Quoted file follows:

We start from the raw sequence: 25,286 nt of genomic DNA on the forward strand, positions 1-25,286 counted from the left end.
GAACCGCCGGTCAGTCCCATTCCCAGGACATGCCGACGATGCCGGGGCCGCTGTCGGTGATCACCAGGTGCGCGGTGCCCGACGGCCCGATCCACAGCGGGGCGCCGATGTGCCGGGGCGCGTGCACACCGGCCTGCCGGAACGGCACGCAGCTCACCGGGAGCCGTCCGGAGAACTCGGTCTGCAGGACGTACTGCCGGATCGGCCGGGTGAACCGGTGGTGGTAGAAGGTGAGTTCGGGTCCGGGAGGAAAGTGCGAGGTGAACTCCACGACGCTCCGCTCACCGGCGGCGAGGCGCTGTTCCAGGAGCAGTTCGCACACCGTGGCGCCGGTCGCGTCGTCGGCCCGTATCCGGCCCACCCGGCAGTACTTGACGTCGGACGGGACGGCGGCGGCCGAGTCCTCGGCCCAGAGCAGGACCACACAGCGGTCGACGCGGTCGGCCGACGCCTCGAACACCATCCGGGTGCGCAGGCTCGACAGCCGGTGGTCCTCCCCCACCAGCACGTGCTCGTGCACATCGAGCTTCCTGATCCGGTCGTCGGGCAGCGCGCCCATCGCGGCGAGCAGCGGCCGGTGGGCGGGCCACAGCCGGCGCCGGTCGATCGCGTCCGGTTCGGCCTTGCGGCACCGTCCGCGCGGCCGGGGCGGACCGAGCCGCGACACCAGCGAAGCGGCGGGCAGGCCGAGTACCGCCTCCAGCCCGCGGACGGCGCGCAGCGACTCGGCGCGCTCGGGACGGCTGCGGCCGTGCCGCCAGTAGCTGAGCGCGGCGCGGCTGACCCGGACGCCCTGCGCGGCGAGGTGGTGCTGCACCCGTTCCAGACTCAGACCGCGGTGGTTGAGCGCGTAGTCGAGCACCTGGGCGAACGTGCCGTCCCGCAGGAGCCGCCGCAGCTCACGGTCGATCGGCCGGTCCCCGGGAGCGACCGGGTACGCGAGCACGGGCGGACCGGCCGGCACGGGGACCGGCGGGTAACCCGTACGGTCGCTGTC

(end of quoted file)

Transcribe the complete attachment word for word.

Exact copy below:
We start from the raw sequence: 25,286 nt of genomic DNA on the forward strand, positions 1-25,286 counted from the left end.
GAACCGCCGGTCAGTCCCATTCCCAGGACATGCCGACGATGCCGGGGCCGCTGTCGGTGATCACCAGGTGCGCGGTGCCCGACGGCCCGATCCACAGCGGGGCGCCGATGTGCCGGGGCGCGTGCACACCGGCCTGCCGGAACGGCACGCAGCTCACCGGGAGCCGTCCGGAGAACTCGGTCTGCAGGACGTACTGCCGGATCGGCCGGGTGAACCGGTGGTGGTAGAAGGTGAGTTCGGGTCCGGGAGGAAAGTGCGAGGTGAACTCCACGACGCTCCGCTCACCGGCGGCGAGGCGCTGTTCCAGGAGCAGTTCGCACACCGTGGCGCCGGTCGCGTCGTCGGCCCGTATCCGGCCCACCCGGCAGTACTTGACGTCGGACGGGACGGCGGCGGCCGAGTCCTCGGCCCAGAGCAGGACCACACAGCGGTCGACGCGGTCGGCCGACGCCTCGAACACCATCCGGGTGCGCAGGCTCGACAGCCGGTGGTCCTCCCCCACCAGCACGTGCTCGTGCACATCGAGCTTCCTGATCCGGTCGTCGGGCAGCGCGCCCATCGCGGCGAGCAGCGGCCGGTGGGCGGGCCACAGCCGGCGCCGGTCGATCGCGTCCGGTTCGGCCTTGCGGCACCGTCCGCGCGGCCGGGGCGGACCGAGCCGCGACACCAGCGAAGCGGCGGGCAGGCCGAGTACCGCCTCCAGCCCGCGGACGGCGCGCAGCGACTCGGCGCGCTCGGGACGGCTGCGGCCGTGCCGCCAGTAGCTGAGCGCGGCGCGGCTGACCCGGACGCCCTGCGCGGCGAGGTGGTGCTGCACCCGTTCCAGACTCAGACCGCGGTGGTTGAGCGCGTAGTCGAGCACCTGGGCGAACGTGCCGTCCCGCAGGAGCCGCCGCAGCTCACGGTCGATCGGCCGGTCCCCGGGAGCGACCGGGTACGCGAGCACGGGCGGACCGGCCGGCACGGGGACCGGCGGGTAACCCGTACGGTCGCTGTC